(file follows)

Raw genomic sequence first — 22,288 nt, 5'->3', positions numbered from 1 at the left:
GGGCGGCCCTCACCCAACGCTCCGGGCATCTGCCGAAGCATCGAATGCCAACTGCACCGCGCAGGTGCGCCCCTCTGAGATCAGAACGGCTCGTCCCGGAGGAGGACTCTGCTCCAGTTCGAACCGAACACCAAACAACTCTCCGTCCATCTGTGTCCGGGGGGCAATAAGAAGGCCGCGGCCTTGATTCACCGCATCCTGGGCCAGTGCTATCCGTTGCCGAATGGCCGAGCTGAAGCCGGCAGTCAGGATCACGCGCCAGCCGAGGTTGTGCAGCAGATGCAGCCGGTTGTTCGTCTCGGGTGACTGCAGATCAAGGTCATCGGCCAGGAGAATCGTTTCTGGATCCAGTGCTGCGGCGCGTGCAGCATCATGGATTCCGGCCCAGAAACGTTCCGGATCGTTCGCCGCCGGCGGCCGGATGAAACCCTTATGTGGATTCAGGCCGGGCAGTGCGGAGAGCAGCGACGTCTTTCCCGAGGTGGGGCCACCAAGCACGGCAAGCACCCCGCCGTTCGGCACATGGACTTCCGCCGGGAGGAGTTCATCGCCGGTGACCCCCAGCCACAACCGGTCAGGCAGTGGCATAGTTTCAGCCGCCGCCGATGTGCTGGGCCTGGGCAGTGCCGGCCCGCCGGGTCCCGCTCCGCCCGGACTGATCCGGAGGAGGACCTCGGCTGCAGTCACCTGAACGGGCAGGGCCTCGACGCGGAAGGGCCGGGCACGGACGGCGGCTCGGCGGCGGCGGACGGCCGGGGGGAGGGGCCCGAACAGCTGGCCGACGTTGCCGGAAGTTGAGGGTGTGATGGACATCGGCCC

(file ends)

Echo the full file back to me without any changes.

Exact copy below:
Raw genomic sequence first — 22,288 nt, 5'->3', positions numbered from 1 at the left:
GGGCGGCCCTCACCCAACGCTCCGGGCATCTGCCGAAGCATCGAATGCCAACTGCACCGCGCAGGTGCGCCCCTCTGAGATCAGAACGGCTCGTCCCGGAGGAGGACTCTGCTCCAGTTCGAACCGAACACCAAACAACTCTCCGTCCATCTGTGTCCGGGGGGCAATAAGAAGGCCGCGGCCTTGATTCACCGCATCCTGGGCCAGTGCTATCCGTTGCCGAATGGCCGAGCTGAAGCCGGCAGTCAGGATCACGCGCCAGCCGAGGTTGTGCAGCAGATGCAGCCGGTTGTTCGTCTCGGGTGACTGCAGATCAAGGTCATCGGCCAGGAGAATCGTTTCTGGATCCAGTGCTGCGGCGCGTGCAGCATCATGGATTCCGGCCCAGAAACGTTCCGGATCGTTCGCCGCCGGCGGCCGGATGAAACCCTTATGTGGATTCAGGCCGGGCAGTGCGGAGAGCAGCGACGTCTTTCCCGAGGTGGGGCCACCAAGCACGGCAAGCACCCCGCCGTTCGGCACATGGACTTCCGCCGGGAGGAGTTCATCGCCGGTGACCCCCAGCCACAACCGGTCAGGCAGTGGCATAGTTTCAGCCGCCGCCGATGTGCTGGGCCTGGGCAGTGCCGGCCCGCCGGGTCCCGCTCCGCCCGGACTGATCCGGAGGAGGACCTCGGCTGCAGTCACCTGAACGGGCAGGGCCTCGACGCGGAAGGGCCGGGCACGGACGGCGGCTCGGCGGCGGCGGACGGCCGGGGGGAGGGGCCCGAACAGCTGGCCGACGTTGCCGGAAGTTGAGGGTGTGATGGACATCGGCCC